Crowns are synthetic caps, usually made of a material like porcelain, placed on the top of a tooth. They are typically used to restore a tooth’s function and appearance following a restorative procedure such as a root canal. When decay in a tooth has become so advanced that large portions of the tooth must be removed, crowns are often used to restore the tooth. Crowns are also used to attach bridges, cover implants, prevent a cracked tooth from becoming worse, or an existing filling is in jeopardy of becoming loose or dislocated. Crowns also serve a cosmetic use, and are applied when a discolored or stained tooth needs to be restored to its natural appearance.
Procedure: A tooth must usually be reduced in size to accommodate a crown. A cast is made of the existing tooth and an impression is made. The impression is sent to a special lab, which manufactures a custom-designed crown. In some cases, a temporary crown is applied until the permanent crown is ready. Permanent crowns are cemented in place.
Frequently Asked Questions
How are Dental Bridges created?
Dental Bridges can be used to create a lifelike replacement for a missing tooth. This is done with bridgework, which spans the space of the missing tooth and requires at least three crowns. Two of those crowns will be placed over healthy teeth on either side of the missing tooth; these healthy teeth are referred to as abutment teeth. The two crowned abutment teeth become supports for a third crown placed in between them; that third crown is referred to as a pontic. If more than one tooth is missing, more crowns will be needed to bridge the gap in between the abutment teeth. The number of abutment teeth necessary to replace missing teeth is influenced by the number of missing teeth, the size and length of the abutment tooth roots, the amount of bone support each abutment tooth has, as well as where in the mouth the missing tooth is located. For example, if you have three missing teeth, four abutment teeth may be necessary, thereby creating a seven-tooth bridge. Engineering and designing of the bridge requires an understanding of how to replace teeth, as well as the biology of the supporting gum and bone tissue.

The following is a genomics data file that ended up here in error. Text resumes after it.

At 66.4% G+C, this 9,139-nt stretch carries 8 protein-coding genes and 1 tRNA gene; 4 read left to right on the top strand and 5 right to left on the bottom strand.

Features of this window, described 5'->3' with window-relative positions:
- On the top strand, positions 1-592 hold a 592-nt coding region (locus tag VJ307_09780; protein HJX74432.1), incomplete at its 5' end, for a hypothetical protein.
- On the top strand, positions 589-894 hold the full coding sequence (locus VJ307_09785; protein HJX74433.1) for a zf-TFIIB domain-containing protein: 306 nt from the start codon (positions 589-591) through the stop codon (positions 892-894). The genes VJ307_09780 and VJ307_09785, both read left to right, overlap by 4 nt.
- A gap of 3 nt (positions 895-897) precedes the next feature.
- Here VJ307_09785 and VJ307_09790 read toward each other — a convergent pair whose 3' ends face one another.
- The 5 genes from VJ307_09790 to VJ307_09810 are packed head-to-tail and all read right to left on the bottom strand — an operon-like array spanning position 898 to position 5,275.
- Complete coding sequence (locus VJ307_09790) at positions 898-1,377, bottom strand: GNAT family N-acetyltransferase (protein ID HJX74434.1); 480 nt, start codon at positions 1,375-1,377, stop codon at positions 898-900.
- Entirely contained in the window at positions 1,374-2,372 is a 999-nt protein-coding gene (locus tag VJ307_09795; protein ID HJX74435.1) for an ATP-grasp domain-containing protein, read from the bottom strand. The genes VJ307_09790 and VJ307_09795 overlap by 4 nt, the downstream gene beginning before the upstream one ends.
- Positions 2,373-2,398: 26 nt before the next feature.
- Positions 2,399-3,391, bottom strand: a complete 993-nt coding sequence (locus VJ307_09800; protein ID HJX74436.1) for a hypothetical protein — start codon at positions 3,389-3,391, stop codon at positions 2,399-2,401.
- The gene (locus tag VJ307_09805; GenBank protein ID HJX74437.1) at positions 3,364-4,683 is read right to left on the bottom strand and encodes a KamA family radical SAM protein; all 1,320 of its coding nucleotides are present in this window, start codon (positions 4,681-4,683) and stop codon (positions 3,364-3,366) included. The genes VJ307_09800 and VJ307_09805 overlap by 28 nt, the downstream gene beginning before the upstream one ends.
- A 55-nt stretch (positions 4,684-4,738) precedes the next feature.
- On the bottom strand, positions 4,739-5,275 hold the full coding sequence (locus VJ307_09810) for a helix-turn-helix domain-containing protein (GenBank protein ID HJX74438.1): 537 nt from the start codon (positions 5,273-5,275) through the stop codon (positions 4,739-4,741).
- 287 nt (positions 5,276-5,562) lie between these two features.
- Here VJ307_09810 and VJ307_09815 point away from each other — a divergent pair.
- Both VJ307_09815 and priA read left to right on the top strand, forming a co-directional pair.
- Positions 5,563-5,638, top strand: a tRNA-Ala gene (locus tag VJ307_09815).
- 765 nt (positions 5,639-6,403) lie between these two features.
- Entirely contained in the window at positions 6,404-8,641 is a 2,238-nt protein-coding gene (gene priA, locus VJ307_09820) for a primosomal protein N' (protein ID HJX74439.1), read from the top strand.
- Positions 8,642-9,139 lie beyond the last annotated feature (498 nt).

How Do I Care for my Crowns & Bridgework?
Crowns and bridgework require the same conscientious care as your natural teeth. Be sure to brush and floss between all of your teeth — restored and natural — every day to reduce the buildup of dental plaque. When you have crowns, it is even more important to maintain your regular schedule of cleanings at the dental office. Avoid using your teeth as tools (to open packages, for example). If you have a grinding habit, wearing a nightguard would be a good idea to protect your teeth and your investment.
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